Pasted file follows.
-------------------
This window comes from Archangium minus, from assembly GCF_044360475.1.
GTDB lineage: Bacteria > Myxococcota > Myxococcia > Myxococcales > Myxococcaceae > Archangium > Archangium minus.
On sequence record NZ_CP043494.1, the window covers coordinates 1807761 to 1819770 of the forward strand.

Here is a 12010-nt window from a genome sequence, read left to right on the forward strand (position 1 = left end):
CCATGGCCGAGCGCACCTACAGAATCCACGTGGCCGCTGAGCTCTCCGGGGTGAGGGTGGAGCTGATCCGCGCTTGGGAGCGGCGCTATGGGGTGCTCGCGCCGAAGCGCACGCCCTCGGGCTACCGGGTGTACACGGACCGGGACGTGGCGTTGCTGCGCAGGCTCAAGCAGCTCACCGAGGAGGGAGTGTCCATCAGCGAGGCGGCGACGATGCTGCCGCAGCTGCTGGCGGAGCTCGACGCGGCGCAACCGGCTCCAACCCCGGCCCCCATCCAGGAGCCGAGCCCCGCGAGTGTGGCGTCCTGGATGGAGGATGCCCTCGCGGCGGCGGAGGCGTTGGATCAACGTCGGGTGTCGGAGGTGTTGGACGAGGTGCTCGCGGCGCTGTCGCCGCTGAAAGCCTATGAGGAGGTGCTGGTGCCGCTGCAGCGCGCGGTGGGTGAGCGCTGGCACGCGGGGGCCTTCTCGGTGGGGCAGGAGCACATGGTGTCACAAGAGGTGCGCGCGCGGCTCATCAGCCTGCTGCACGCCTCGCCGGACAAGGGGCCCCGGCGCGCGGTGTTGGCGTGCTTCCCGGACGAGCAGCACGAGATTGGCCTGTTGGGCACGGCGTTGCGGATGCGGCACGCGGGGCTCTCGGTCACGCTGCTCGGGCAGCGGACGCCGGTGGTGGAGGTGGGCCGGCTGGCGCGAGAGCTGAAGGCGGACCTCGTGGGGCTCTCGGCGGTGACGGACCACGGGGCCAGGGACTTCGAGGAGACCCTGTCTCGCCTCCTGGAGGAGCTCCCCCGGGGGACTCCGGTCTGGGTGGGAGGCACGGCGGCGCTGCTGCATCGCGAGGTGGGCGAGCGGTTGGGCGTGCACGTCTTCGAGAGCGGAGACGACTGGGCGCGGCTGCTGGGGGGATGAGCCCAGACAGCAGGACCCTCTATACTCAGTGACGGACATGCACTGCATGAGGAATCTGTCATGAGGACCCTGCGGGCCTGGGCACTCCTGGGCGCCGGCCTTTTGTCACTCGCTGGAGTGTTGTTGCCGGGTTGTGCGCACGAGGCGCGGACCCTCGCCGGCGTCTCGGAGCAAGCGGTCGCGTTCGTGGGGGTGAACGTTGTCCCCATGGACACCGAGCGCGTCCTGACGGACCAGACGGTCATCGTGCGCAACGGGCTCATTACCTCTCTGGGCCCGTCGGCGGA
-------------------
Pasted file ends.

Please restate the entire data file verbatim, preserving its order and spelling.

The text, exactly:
This window comes from Archangium minus, from assembly GCF_044360475.1.
GTDB lineage: Bacteria > Myxococcota > Myxococcia > Myxococcales > Myxococcaceae > Archangium > Archangium minus.
On sequence record NZ_CP043494.1, the window covers coordinates 1807761 to 1819770 of the forward strand.

Here is a 12010-nt window from a genome sequence, read left to right on the forward strand (position 1 = left end):
CCATGGCCGAGCGCACCTACAGAATCCACGTGGCCGCTGAGCTCTCCGGGGTGAGGGTGGAGCTGATCCGCGCTTGGGAGCGGCGCTATGGGGTGCTCGCGCCGAAGCGCACGCCCTCGGGCTACCGGGTGTACACGGACCGGGACGTGGCGTTGCTGCGCAGGCTCAAGCAGCTCACCGAGGAGGGAGTGTCCATCAGCGAGGCGGCGACGATGCTGCCGCAGCTGCTGGCGGAGCTCGACGCGGCGCAACCGGCTCCAACCCCGGCCCCCATCCAGGAGCCGAGCCCCGCGAGTGTGGCGTCCTGGATGGAGGATGCCCTCGCGGCGGCGGAGGCGTTGGATCAACGTCGGGTGTCGGAGGTGTTGGACGAGGTGCTCGCGGCGCTGTCGCCGCTGAAAGCCTATGAGGAGGTGCTGGTGCCGCTGCAGCGCGCGGTGGGTGAGCGCTGGCACGCGGGGGCCTTCTCGGTGGGGCAGGAGCACATGGTGTCACAAGAGGTGCGCGCGCGGCTCATCAGCCTGCTGCACGCCTCGCCGGACAAGGGGCCCCGGCGCGCGGTGTTGGCGTGCTTCCCGGACGAGCAGCACGAGATTGGCCTGTTGGGCACGGCGTTGCGGATGCGGCACGCGGGGCTCTCGGTCACGCTGCTCGGGCAGCGGACGCCGGTGGTGGAGGTGGGCCGGCTGGCGCGAGAGCTGAAGGCGGACCTCGTGGGGCTCTCGGCGGTGACGGACCACGGGGCCAGGGACTTCGAGGAGACCCTGTCTCGCCTCCTGGAGGAGCTCCCCCGGGGGACTCCGGTCTGGGTGGGAGGCACGGCGGCGCTGCTGCATCGCGAGGTGGGCGAGCGGTTGGGCGTGCACGTCTTCGAGAGCGGAGACGACTGGGCGCGGCTGCTGGGGGGATGAGCCCAGACAGCAGGACCCTCTATACTCAGTGACGGACATGCACTGCATGAGGAATCTGTCATGAGGACCCTGCGGGCCTGGGCACTCCTGGGCGCCGGCCTTTTGTCACTCGCTGGAGTGTTGTTGCCGGGTTGTGCGCACGAGGCGCGGACCCTCGCCGGCGTCTCGGAGCAAGCGGTCGCGTTCGTGGGGGTGAACGTTGTCCCCATGGACACCGAGCGCGTCCTGACGGACCAGACGGTCATCGTGCGCAACGGGCTCATTACCTCTCTGGGCCCGTCGGCGGA